SAN FRANCISCO — VMware Inc. released a new desktop/mobile management suite that will bring together cloud platforms it has recently acquired and its own cloud layer technology into a single console.
At its annual VMworld user conference the virtualization vendor demoed Workspace Suite during a general session. The software brings together the mobile management capabilities of its recent AirWatch acquisition with those of its own line of VMware Horizon solutions for delivering virtualized and remote desktops and applications. The software also interfaces with another recent acquisition made Aug. 20, Santa Clara, Calif.-based virtualization firm CloudVolumes.
In the demo VMware staff used Workspace Suite to provision a user with access to Microsoft Office, then gave the same user access to a bundle of more than 100 applications. In the polished arena of a live presentation to an audience of more than 20,000, the user’s virtual desktop was instantly littered with shortcuts giving them access to those applications.
“We need to simplify desktop delivery itself,” said Kit Colbert, chief technology officer of end-computng at VMware. “Today it’s quite a cumbersome and time-consuming process.”
Because the technology can provision applications to a virtual desktop so quickly, the desktops actually become disposable and are destroyed as soon as a user logs out. When they log in again, the same desktop experience is recreated with the latest patched versions of their software. From an end-user’s perspective, it looks as though the desktop is a permanent structure. But the IT department knows otherwise.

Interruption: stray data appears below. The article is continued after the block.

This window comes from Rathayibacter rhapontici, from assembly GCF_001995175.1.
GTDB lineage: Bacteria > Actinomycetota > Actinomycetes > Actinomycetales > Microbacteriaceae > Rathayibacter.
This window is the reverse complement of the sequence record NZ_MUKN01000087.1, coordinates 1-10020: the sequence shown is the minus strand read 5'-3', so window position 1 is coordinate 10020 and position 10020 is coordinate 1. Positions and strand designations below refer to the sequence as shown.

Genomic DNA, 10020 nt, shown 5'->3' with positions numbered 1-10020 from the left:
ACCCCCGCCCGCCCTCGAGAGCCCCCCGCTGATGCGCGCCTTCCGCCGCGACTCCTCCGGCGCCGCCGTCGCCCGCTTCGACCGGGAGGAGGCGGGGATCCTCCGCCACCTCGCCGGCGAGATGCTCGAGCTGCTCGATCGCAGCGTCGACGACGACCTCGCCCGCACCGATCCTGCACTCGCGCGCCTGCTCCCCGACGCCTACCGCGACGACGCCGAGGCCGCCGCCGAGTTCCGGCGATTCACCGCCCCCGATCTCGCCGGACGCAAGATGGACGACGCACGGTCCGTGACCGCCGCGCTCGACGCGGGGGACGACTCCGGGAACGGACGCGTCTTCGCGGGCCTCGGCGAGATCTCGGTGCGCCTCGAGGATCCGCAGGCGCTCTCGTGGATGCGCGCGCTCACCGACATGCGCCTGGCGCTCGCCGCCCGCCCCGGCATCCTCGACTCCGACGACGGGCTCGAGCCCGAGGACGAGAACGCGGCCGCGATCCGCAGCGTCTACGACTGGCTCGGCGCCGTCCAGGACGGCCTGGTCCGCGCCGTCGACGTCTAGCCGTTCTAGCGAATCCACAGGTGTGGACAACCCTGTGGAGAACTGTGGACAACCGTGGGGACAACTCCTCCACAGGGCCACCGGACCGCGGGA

“It’s something we’re calling just-in-time desktops,” Colbert says.
The demo looked good to Holger Mueller, vice-president and principal analyst at Constellation Research – almost too good. “I don’t know how you could provision that so quickly,” he says.
While Workspace Suite is relevant to VMware’s future in bringing together its recent cloud platform acquisitions under one convenient management roof, VMware is in the position of playing catch-up with Citrix XenDesktop, which already offers similar capabilities of delivering virtual desktops to any device via a Web browser.
“What will be crucial is how much cost they can take out of running a virtual desktop,” Mueller says. “If you can get the same thing from two solutions, as a CIO, why go for the more expensive one?”
Bringing down the cost of that virtual desktop may be in the works. VMware is migrating AirWatch’s infrastructure from Amazon Web Services to its own cloud platform. The CloudVolumes solution also helps IT departments reduce costs by enabling a model where all users connect to a single “gold image” that is personalized upon delivery, removing the burden of storing multiple images.
VMware is also offering a solution to its clients that don’t want to install its proprietary PC-over-IP client to end points, says Mason Udeya, senior director of end-user computing at VMware. No client is necessary in this model, just a web browser on any connected device.
“From a user perspective, it’s lightening fast and you don’t even know the application isn’t installed,” he says. “IT loves the fact that it’s not installed because installation creates so much complexity.”
The announcement also fits into a VMworld theme in which VMware (NYSE: VMW) depicts hardware merely as a commodity made available to run its software stack, says Michelle Warren, the president of MW Research & Consulting.
“The devices become irrelevant, the users can do what they like and they don’t have to worry about extra passwords and what’s happening to their data,” she says. “And IT has control over that data.”
Workspace Suite is available now through VMware and its reseller partners.
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